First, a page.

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Survey: Medication flavoring impacts pharmacy satisfaction, loyalty

BY Alaric DeArment

COLUMBIA, Md. – Customer satisfaction and pharmacy loyalty among parents increase significantly when the pharmacist can add custom flavoring to a child’s medications, according to a new study.

The study, conducted by researchers at Temple University’s School of Pharmacy and healthcare consumer research company WilsonRx, found that parents were more likely to recommend a pharmacy that actively informed them about custom-flavoring services over one that did not and preferred filling their children’s medications at pharmacies where the services were available and promoted.

The study consisted of two parts: a survey by pharmacy students of 200 mothers waiting for their children’s prescriptions at 10 chain and independent drug stores in Philadelphia and New Jersey; and a review of WilsonRx’s Pharmacy Customer Satisfaction Survey data, an eight-page paper survey of 34,454 pharmacy customers that included questions on a variety of topics.

“The research and analysis was surprising in that we found that while a fairly high percentage of pharmacy customers were aware that their pharmacy offered prescription flavoring, many were not getting the full value or benefits of the service, either because they didn’t understand how it would help their kids take the medicine or they were simply not asked about it,” Jim Wilson, one of the researchers, said. “I was surprised that there were so many positive benefits for the pharmacy, yet many don’t seem to be making the effort to deliver a totally satisfying flavoring experience. Clearly, the research shows that pharmacy retailers and chains can improve customer satisfaction with a very select family audience.”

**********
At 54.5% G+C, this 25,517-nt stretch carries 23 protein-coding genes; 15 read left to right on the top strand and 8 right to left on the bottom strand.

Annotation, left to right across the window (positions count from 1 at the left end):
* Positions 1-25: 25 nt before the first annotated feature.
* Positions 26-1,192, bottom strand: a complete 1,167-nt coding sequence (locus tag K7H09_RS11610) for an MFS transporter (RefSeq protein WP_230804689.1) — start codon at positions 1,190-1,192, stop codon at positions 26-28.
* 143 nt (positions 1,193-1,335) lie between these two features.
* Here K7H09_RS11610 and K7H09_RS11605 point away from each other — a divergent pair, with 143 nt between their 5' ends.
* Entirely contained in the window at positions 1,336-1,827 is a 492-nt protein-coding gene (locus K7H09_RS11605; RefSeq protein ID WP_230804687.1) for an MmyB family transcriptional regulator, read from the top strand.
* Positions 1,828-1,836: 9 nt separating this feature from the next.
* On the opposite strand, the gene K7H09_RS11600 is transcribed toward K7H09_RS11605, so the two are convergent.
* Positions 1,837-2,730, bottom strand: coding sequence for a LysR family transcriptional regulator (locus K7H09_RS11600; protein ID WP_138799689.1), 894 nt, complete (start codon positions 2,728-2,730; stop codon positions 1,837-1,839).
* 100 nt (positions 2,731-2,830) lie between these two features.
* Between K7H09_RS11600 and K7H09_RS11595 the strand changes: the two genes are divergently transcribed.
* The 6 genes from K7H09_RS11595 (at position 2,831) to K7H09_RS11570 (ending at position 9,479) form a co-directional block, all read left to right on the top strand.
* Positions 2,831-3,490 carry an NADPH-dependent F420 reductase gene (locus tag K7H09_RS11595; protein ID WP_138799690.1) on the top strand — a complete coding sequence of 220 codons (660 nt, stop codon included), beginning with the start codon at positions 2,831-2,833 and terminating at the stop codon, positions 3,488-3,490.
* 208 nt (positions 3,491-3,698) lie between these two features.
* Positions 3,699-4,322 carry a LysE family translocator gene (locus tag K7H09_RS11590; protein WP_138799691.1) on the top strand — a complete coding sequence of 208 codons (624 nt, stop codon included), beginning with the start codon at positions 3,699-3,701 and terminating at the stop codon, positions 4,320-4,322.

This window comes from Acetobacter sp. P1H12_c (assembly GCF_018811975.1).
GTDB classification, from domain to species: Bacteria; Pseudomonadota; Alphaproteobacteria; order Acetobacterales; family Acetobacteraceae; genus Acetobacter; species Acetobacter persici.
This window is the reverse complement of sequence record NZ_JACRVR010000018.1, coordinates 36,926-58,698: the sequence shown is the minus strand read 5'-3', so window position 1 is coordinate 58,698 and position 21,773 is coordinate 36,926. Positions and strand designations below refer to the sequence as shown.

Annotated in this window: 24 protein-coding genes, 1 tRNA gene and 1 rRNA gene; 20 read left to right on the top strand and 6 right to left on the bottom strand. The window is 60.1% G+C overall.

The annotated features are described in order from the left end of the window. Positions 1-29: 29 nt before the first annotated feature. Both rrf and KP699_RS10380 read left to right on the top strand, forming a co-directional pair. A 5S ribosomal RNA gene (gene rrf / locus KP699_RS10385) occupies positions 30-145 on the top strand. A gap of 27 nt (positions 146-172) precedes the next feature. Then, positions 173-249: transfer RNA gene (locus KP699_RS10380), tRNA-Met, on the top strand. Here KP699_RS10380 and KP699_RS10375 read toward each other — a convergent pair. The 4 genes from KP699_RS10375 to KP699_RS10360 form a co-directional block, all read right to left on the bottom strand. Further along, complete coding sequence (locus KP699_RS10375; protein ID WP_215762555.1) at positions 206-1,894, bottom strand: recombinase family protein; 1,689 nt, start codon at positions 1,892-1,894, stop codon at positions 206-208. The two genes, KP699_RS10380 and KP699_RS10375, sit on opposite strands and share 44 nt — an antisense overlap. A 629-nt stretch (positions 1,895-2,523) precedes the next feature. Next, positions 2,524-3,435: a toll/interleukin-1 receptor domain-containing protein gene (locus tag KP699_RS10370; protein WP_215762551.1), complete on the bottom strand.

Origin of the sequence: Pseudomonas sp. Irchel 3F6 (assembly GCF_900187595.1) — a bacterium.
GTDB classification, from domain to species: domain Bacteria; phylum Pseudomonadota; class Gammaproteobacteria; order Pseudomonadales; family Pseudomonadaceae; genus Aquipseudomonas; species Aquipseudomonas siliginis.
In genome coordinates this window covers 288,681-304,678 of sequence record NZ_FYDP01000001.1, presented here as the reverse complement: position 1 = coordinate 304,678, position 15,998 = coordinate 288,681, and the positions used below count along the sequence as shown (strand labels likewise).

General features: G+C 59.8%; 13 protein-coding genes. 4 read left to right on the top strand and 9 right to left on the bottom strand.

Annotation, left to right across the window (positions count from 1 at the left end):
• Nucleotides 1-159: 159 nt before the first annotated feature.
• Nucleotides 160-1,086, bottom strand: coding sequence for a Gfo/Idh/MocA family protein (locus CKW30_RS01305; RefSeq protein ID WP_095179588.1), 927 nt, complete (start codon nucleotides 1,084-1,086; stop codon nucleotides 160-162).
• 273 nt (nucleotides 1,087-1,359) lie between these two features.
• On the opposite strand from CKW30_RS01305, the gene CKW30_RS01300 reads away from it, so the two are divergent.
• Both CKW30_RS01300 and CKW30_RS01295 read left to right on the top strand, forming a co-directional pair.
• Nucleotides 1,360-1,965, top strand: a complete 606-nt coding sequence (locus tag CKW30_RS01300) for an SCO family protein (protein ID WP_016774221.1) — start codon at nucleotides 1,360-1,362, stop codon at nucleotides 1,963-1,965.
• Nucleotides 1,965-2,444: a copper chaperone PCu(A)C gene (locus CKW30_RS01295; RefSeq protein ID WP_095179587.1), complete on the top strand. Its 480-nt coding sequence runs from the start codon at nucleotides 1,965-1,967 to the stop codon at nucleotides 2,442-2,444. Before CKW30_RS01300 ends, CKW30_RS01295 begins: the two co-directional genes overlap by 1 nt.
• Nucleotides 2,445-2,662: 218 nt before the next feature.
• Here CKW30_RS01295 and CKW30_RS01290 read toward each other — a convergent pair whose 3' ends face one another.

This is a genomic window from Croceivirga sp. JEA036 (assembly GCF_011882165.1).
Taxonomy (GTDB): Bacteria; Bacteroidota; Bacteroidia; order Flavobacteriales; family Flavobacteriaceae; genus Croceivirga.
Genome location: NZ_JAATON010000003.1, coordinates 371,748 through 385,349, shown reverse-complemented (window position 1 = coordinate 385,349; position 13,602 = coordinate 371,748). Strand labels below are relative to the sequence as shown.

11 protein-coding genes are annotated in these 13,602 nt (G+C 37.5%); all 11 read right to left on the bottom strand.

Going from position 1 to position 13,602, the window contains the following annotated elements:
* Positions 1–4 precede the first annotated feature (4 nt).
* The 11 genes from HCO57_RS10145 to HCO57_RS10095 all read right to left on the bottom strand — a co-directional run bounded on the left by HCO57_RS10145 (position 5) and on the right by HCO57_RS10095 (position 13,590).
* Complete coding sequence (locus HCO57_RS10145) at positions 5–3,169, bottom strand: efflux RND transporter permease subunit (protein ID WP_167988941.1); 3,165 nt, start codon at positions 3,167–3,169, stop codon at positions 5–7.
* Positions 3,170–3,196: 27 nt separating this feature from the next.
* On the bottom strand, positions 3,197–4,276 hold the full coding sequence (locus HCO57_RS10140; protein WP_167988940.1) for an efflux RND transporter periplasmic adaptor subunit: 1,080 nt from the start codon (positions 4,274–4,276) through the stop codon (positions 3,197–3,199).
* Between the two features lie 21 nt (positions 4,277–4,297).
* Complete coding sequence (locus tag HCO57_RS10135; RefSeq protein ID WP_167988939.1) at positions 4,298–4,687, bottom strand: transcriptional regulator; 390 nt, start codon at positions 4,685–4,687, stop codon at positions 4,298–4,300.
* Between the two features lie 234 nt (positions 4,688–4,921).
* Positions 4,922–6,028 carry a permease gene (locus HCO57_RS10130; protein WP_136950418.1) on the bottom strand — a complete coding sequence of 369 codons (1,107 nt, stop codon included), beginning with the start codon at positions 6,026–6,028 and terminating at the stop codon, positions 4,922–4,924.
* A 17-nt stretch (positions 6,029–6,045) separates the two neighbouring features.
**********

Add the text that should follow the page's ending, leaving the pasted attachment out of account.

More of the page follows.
According to FlavoRx, a company that makes prescription drug flavoring, only 3% of prescriptions that could be custom flavored actually are. According to the WilsonRx research,  nearly 40% of parents would get a medication flavored for their child, regardless of cost. In addition, 97% of parents said if the pharmacist recommended medication flavoring, they would be highly likely to accept.
 

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E.MEINARDUS says:
Aug-29-2012 12:54 pm

Kids need to know the difference between Candy and Medicine. Many emergency Room visits from kids climbing up to Medicine Cabinets to procur some goodies. Many years ago Bronkometer overdoses from COPD'ers using beta agonist as breathj freshener since it was so handy. Reformulated it so it wouldn't taste so good. Better to have kids swallow dose and then follow up with their favorite treat (i.e. pudding, jell-o ect). Never too young to teach them the difference and avoid the temptation to reward themselves with something mysterious that Mommy keeps in a special place that tastes mighty good. It only takes a few minutes for a Pharmacist to get this point across, and many tragedies could be prevented.

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Paging Dr. Drug Store: Retailers expand healthcare access